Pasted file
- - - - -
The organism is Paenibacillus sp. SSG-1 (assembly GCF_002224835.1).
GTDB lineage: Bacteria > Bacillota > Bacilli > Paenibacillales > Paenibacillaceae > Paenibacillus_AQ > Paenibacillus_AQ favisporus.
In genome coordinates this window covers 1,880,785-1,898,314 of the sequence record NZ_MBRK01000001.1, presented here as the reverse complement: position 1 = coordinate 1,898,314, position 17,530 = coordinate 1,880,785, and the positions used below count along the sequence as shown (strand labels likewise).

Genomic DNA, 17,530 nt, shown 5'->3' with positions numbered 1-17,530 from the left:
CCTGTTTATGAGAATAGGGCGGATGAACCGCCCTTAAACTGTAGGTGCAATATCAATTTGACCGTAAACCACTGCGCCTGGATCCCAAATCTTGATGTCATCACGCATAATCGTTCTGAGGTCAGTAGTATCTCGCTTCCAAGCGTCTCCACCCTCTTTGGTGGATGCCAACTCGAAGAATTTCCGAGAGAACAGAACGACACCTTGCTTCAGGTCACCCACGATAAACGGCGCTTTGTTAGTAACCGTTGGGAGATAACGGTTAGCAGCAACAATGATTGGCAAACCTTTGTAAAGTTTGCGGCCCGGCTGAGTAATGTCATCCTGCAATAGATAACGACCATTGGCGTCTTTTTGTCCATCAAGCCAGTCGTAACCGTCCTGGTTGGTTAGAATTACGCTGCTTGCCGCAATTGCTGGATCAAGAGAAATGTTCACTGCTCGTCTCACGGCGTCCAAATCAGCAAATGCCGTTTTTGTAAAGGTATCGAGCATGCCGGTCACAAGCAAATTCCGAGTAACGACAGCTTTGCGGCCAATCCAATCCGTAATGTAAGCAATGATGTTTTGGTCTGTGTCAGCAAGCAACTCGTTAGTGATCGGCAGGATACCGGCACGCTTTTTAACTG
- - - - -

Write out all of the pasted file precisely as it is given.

The organism is Paenibacillus sp. SSG-1 (assembly GCF_002224835.1).
GTDB lineage: Bacteria > Bacillota > Bacilli > Paenibacillales > Paenibacillaceae > Paenibacillus_AQ > Paenibacillus_AQ favisporus.
In genome coordinates this window covers 1,880,785-1,898,314 of the sequence record NZ_MBRK01000001.1, presented here as the reverse complement: position 1 = coordinate 1,898,314, position 17,530 = coordinate 1,880,785, and the positions used below count along the sequence as shown (strand labels likewise).

Genomic DNA, 17,530 nt, shown 5'->3' with positions numbered 1-17,530 from the left:
CCTGTTTATGAGAATAGGGCGGATGAACCGCCCTTAAACTGTAGGTGCAATATCAATTTGACCGTAAACCACTGCGCCTGGATCCCAAATCTTGATGTCATCACGCATAATCGTTCTGAGGTCAGTAGTATCTCGCTTCCAAGCGTCTCCACCCTCTTTGGTGGATGCCAACTCGAAGAATTTCCGAGAGAACAGAACGACACCTTGCTTCAGGTCACCCACGATAAACGGCGCTTTGTTAGTAACCGTTGGGAGATAACGGTTAGCAGCAACAATGATTGGCAAACCTTTGTAAAGTTTGCGGCCCGGCTGAGTAATGTCATCCTGCAATAGATAACGACCATTGGCGTCTTTTTGTCCATCAAGCCAGTCGTAACCGTCCTGGTTGGTTAGAATTACGCTGCTTGCCGCAATTGCTGGATCAAGAGAAATGTTCACTGCTCGTCTCACGGCGTCCAAATCAGCAAATGCCGTTTTTGTAAAGGTATCGAGCATGCCGGTCACAAGCAAATTCCGAGTAACGACAGCTTTGCGGCCAATCCAATCCGTAATGTAAGCAATGATGTTTTGGTCTGTGTCAGCAAGCAACTCGTTAGTGATCGGCAGGATACCGGCACGCTTTTTAACTG